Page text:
By Nicholas Petty (Swarthmore College Undergraduate)

November 8th, 2016, a day that will be burned into my memory forever. I find myself replaying various scenes over and over in my head, from a friend expressing her excitement to vote for the first female president, to sitting dumbfounded in my room at four in the morning as Trump announces his victory. Emotions have fluctuated since, rotating through disbelief, horror, disgust, confusion, and shame.

The day after was the hardest. I woke up still shell-shocked and sleep deprived. I missed my first class because I couldn’t motivate myself to get out of bed, but I heard from my friends that our Inorganic Chemistry teacher started the class in tears. The entire campus felt as if a close friend had passed away, a grave solemnity hung over all 1500 students. By the next day, there was more acceptance that life had to move forward. While some professors chose to postpone tests, many continued business as usual. As horrifying as the situation was, the world had to keep going.

“What next,” the question on everyone’s mind. Anti-Trump protests spread across the country, and my exceedingly liberal newsfeed started spreading articles pleading to abolish the electoral college, or for electors to go against their constituents, and America’s democratic process, and place Hillary in office. As scary as it is, the decision has been made and now we need to deal with the repercussions.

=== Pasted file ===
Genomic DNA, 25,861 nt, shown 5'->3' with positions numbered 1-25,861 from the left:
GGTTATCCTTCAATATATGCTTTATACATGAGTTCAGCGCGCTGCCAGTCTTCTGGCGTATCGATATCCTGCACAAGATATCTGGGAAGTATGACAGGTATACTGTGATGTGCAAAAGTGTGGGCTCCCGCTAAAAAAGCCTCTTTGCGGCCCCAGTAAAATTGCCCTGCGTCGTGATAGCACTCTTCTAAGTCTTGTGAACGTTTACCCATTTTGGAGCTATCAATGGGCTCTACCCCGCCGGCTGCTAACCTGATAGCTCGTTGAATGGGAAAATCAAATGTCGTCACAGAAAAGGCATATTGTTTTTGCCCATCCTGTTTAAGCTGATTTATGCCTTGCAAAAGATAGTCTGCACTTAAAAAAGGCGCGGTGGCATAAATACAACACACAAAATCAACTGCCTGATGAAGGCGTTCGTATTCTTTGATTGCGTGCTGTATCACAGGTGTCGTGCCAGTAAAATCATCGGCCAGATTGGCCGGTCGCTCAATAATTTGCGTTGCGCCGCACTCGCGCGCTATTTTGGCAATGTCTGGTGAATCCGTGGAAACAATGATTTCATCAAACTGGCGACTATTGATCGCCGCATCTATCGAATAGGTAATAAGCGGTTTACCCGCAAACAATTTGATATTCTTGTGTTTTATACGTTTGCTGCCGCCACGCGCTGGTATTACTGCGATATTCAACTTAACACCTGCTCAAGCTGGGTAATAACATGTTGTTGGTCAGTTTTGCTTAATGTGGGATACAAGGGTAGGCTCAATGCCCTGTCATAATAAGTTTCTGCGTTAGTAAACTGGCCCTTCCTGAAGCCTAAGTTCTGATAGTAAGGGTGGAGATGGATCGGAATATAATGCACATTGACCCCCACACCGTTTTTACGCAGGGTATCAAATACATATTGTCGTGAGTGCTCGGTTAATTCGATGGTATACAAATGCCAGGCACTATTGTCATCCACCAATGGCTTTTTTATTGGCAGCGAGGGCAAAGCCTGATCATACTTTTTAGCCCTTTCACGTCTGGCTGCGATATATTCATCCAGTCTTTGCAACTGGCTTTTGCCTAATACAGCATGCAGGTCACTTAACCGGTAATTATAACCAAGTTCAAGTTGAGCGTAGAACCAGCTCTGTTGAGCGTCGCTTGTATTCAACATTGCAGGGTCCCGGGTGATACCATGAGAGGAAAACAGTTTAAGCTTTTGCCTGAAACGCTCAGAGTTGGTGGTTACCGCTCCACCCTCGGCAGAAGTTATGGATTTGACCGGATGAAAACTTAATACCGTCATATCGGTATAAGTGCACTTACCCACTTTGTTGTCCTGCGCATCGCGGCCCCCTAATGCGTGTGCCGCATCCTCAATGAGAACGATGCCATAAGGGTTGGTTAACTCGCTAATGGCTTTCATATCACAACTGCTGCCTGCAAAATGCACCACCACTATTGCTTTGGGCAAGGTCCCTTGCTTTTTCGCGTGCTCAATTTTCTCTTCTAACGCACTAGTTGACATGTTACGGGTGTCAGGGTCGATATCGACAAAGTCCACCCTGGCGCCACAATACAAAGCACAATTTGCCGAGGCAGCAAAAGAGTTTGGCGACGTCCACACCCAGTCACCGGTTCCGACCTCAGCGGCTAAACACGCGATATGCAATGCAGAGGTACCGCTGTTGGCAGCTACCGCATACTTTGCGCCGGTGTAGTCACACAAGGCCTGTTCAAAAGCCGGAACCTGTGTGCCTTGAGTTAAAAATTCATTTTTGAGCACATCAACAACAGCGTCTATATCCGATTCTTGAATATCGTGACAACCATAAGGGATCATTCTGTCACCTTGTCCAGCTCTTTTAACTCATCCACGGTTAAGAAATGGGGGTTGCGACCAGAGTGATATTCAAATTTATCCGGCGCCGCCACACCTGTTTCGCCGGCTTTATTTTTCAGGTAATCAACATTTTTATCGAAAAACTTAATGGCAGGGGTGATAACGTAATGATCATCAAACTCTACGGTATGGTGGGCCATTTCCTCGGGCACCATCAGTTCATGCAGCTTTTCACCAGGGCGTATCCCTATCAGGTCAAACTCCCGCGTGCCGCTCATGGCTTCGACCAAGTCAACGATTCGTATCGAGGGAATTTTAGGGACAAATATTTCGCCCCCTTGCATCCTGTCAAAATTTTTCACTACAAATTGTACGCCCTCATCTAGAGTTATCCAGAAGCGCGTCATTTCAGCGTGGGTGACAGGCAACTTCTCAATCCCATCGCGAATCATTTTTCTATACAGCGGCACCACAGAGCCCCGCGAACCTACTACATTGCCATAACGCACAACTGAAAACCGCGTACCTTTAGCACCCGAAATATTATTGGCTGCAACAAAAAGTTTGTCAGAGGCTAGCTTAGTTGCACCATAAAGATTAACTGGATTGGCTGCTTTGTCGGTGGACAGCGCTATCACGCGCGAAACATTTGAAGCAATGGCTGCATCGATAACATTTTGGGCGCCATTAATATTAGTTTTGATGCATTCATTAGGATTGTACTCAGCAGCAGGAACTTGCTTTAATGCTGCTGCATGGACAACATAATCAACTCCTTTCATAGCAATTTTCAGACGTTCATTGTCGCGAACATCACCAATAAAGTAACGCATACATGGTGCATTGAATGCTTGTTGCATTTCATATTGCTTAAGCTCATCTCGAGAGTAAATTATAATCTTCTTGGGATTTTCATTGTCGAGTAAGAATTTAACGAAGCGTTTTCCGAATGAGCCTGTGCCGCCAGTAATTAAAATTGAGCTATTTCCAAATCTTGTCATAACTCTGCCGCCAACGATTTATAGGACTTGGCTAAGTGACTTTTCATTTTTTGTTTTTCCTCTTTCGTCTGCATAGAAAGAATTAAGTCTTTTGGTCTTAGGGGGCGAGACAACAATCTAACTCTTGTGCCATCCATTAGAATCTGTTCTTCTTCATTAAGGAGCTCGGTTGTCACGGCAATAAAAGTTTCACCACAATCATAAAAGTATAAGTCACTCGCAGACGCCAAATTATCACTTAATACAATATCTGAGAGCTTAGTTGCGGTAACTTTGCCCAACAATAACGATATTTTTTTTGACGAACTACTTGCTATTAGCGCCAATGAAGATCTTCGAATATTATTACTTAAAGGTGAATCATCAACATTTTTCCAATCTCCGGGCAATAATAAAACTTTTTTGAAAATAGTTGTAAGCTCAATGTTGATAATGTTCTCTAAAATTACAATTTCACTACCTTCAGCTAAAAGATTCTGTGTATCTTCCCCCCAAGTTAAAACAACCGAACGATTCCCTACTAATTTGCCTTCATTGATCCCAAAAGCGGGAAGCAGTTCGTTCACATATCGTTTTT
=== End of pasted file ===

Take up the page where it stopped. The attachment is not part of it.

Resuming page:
We need to talk about what went wrong and what happens next. How could the Democratic Party overlook the rust belt? What caused voter turnout to be this astoundingly low? How did districts that Obama won in 2008 and 2012 by up to 15% margins swing to vote Trump? The Democratic Party needs to undergo serious internal examination to see the factors that led to this outcome.

Potentially the scariest part of Trump’s presidency is the cabal of evil men he is choosing to surround himself with. Education Secretary Betsy DeVos, Interior Secretary Sarah Palin, Attorney General Rudi Giuliani are just a few of the terrifying names that have floated around Trump’s new administration. Trump made a point during his campaign that he would surround himself with informed individuals to help supplement his deficiencies, however he has opted to supplement ignorance with ignorance. The impact this will have on civil rights, the environment, and the world economy is terrifying.

In the end, I do not fear for myself. I fear for the immigrants that trump threatens to deport. I fear for the minorities that the KKK feels validated in hating. I fear for the women that cannot be certain to the right to their own bodies. And I fear for the environment, which Trump has made clear that he has no intention of protecting. It will fall to individuals to make sure that Trump and his cohorts cannot do the harm promised during his campaign. We have been incredibly privileged to have President Obama to act as a role model for the past eight years, but now it will fall on our shoulders to be the positive presence we need in the world.